In Praise of Probiotics – Good Bacteria are Your Belly’s Best FriendsDr. Zoltan P. Rona, MD, M.Sc. September 1, 2013
Over 400 species of bacteria weighing almost 4 pounds (1.5 kilos) inhabit the digestive tracts of healthy humans. Live bacteria (a.k.a. the intestinal flora) make up 30% of the fecal mass. Some of these thousands of billions of bacteria are hostile and can cause disease, while many are friendly and have established a symbiotic, mutually beneficial relationship with us over the millennia. These friendly bacteria have also been referred to as “probiotics” and are being used increasingly by mainstream clinicians for both preventive and therapeutic purposes. The literal translation of the word probiotic is “for life.”
Probiotics offset other intestinal bacteria that produce putrefactive and carcinogenic toxins. If harmful bacteria dominate the intestines, essential vitamins and enzymes are not produced and the level of harmful substances rises leading to cancer, liver and kidney disease, hypertension, arteriosclerosis and abnormal immunity. Harmful bacteria can proliferate under many different circumstances including peristalsis disorders, surgical operations of the stomach or small intestine, liver or kidney diseases, pernicious anaemia, cancer, radiation or antibiotic therapies, chemotherapy, immune disorders, emotional stress, poor diets and aging.
The best known of the probiotics are the Lactobacilli, a number of species of which (acidophilus, bulgaricus, casei and sporogenes) reside in the human intestine in a symbiotic relationship with each other and with other microorganisms (the friendly Streptococci, E. coli and Bifidobacteria). Lactobacilli are essential for maintaining gut microfloral health, but the overall balance of the various microorganisms in the gut is what is most important.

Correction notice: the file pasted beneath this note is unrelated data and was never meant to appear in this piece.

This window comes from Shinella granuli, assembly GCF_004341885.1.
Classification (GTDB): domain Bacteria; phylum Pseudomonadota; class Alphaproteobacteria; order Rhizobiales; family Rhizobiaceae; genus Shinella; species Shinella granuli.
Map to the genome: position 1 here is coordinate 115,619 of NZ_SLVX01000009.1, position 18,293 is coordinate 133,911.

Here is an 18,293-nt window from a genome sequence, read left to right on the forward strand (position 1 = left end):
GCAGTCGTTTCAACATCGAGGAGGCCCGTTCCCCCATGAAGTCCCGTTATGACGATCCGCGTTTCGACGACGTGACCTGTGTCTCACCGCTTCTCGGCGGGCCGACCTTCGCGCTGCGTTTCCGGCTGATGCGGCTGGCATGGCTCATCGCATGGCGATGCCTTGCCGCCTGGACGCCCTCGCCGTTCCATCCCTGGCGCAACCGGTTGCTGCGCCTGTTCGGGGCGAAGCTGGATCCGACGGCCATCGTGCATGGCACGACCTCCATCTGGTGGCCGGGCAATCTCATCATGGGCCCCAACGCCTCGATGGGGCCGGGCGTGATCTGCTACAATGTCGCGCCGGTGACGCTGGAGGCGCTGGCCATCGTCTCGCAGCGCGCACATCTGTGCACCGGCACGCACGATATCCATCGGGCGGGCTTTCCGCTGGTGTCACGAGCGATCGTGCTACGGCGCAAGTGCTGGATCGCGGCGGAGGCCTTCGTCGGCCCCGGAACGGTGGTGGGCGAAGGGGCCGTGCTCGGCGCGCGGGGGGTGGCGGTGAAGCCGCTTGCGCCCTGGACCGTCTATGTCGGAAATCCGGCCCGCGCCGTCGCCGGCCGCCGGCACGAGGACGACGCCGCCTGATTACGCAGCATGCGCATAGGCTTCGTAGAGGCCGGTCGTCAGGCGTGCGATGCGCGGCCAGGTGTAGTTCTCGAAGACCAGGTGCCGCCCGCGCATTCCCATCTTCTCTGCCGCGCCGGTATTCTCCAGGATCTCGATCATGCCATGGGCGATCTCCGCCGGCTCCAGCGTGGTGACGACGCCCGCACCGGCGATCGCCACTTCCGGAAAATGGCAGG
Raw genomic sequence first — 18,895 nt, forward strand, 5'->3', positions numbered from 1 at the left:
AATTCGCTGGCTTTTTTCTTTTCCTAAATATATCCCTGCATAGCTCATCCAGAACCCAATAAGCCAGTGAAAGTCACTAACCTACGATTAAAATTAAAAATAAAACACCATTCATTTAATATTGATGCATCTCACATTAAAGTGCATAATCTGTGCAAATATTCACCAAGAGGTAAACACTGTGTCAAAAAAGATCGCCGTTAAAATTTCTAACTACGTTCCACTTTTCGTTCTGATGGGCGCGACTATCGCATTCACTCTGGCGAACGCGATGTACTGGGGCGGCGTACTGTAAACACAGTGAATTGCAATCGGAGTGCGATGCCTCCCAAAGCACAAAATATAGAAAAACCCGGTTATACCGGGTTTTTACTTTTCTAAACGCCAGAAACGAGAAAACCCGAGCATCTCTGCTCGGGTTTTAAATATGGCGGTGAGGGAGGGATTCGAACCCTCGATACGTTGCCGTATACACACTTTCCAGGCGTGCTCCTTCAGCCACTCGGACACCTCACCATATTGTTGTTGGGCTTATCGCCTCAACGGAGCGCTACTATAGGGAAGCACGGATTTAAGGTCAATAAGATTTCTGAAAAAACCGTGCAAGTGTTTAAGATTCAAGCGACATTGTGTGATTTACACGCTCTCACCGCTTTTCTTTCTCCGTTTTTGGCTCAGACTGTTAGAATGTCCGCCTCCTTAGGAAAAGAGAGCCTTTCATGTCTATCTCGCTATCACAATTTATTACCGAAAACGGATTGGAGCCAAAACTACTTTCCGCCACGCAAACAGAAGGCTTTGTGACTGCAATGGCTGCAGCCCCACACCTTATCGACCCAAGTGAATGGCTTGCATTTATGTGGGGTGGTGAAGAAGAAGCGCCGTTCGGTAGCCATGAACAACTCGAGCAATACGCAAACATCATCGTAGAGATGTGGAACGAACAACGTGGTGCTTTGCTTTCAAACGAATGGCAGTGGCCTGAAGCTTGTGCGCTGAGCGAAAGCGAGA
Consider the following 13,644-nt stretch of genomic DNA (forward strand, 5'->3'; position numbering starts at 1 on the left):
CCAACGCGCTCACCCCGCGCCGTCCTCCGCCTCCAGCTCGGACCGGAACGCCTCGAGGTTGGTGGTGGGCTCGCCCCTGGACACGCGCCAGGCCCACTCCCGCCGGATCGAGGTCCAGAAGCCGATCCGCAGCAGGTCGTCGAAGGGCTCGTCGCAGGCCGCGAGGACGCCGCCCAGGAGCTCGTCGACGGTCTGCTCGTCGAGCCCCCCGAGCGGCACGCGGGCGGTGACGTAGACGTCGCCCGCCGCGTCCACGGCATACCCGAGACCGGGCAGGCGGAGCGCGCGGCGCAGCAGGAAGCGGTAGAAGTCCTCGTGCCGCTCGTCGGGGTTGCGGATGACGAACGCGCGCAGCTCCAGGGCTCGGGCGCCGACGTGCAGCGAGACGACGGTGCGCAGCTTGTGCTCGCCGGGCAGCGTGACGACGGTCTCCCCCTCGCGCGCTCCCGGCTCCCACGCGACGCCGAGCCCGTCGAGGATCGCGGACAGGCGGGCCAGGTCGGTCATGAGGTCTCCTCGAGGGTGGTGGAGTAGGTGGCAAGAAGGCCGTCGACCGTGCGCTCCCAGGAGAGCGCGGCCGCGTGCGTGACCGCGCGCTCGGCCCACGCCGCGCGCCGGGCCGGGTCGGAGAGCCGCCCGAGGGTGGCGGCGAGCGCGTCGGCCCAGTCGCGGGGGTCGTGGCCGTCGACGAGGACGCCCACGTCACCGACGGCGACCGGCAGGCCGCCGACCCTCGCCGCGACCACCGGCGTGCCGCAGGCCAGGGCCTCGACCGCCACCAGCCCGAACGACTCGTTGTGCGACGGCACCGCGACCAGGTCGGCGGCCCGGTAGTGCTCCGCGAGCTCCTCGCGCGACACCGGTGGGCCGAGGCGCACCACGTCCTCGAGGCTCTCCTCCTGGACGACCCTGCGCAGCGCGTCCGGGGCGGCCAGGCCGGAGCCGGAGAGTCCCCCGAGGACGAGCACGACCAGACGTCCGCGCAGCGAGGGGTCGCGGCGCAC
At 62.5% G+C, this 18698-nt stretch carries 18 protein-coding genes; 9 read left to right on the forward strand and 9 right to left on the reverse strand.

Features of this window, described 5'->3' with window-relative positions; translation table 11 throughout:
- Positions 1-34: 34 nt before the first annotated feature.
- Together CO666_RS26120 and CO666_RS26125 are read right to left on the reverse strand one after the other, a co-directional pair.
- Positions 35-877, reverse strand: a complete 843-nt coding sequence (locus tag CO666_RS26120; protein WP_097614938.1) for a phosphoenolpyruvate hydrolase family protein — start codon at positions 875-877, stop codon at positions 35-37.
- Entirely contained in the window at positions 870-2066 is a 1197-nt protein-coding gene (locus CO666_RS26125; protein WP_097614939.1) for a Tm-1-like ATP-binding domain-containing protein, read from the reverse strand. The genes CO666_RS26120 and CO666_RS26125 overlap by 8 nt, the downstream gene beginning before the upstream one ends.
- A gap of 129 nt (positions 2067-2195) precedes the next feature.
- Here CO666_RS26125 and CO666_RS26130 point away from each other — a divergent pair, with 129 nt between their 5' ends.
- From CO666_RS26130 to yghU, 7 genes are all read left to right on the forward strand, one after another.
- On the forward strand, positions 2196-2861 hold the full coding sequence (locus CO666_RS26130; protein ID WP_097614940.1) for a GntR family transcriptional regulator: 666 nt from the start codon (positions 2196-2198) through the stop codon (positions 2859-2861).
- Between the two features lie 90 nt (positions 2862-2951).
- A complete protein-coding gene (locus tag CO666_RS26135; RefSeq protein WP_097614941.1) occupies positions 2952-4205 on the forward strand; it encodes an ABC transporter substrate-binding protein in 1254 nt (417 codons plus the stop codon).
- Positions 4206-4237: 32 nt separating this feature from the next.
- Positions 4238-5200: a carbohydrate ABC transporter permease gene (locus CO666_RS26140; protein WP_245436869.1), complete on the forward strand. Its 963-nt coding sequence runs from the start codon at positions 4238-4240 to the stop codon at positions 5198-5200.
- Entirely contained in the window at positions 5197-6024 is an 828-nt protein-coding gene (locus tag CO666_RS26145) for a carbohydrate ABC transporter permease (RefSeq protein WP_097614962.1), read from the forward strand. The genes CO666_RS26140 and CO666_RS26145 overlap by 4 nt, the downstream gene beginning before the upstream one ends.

Another probiotic which has recently generated a great deal of interest is the friendly yeast known as Saccharomyces boulardii, an organism that belongs to the Brewer’s Yeast family, not the Candida albicans group. S. boulardii is not a permanent resident of the intestine but, taken orally, it produces lactic acid and some B vitamins, and has an overall immune enhancing effect. In fact, it has been used therapeutically to fight candida infections.
Benefits of Probiotics
The following are the most well documented benefits of taking probiotics regularly:
• Weaken antibiotic resistant bacterial strains, attack new types of pathogens (supergerms) and infections in immuno-compromised people requiring treatment (i.e. resist opportunistic infections like candidiasis)
• Manufacture B vitamins (biotin, B3, B5, B6, folic acid, B12) and vitamin K
• Secrete lactase, an enzyme required to break down lactose in milk
• Act as anti-cancer factors (especially for bladder and bowel) by inhibiting bacteria that convert nitrates into nitrites
• Inhibit bacteria that secrete carcinogens
• Function as natural antibiotics against unfriendly bacteria, viruses and yeast like Candida albicans
• Enhance bowel function and elimination; prevent constipation
• Reverse diarrhea conditions (Crohn’s disease, AIDS, Traveller’s)
• Reduce or eliminate bloating, gas, straining and abdominal pain due to any cause
• Prevent skin problems, especially acne and other skin infections. (FYI – most chronic acne conditions in adults are often improved or eliminated by a good bowel flora balance).
• Protect against the adverse effects of radiation and pollutants
• Reduce blood levels of cholesterol and triglycerides
• Fight stress and food cravings and thereby prevent or reverse obesity
• Help eliminate bad breath
• Optimize sex hormone levels, enhance fertility and prevent osteoporosis
• Produce lactic acid, improve the digestibility of foods
• Oppose putrefactive bacteria like bacteroides associated with a meat-rich diet
• Treat eczema, psoriasis, ulcerative colitis, Crohn’s Disease, irritable bowel syndrome, all cancers, gastritis, duodenitis, diverticulitis, food allergies, lactose intolerance, environmental allergies, urinary tract infections, vaginitis, other chronic infections (TB, AIDS, Herpes, venereal diseases) and autoimmune diseases (e.g. rheumatoid arthritis, polymyalgia rheumatica, ankylosing spondylitis, psoriasis, lupus, alopecia areata, scleroderma, thyroiditis, etc.)
Probiotics and Pregnancy
The use of probiotics to balance the bacterial ecology of the vagina and intestine favourably influences the course of pregnancy, labour, and the postpartum period. Far safer than prescription antibiotics, Lactobacilli and other probiotics have been documented to reduce the incidence of postpartum complications.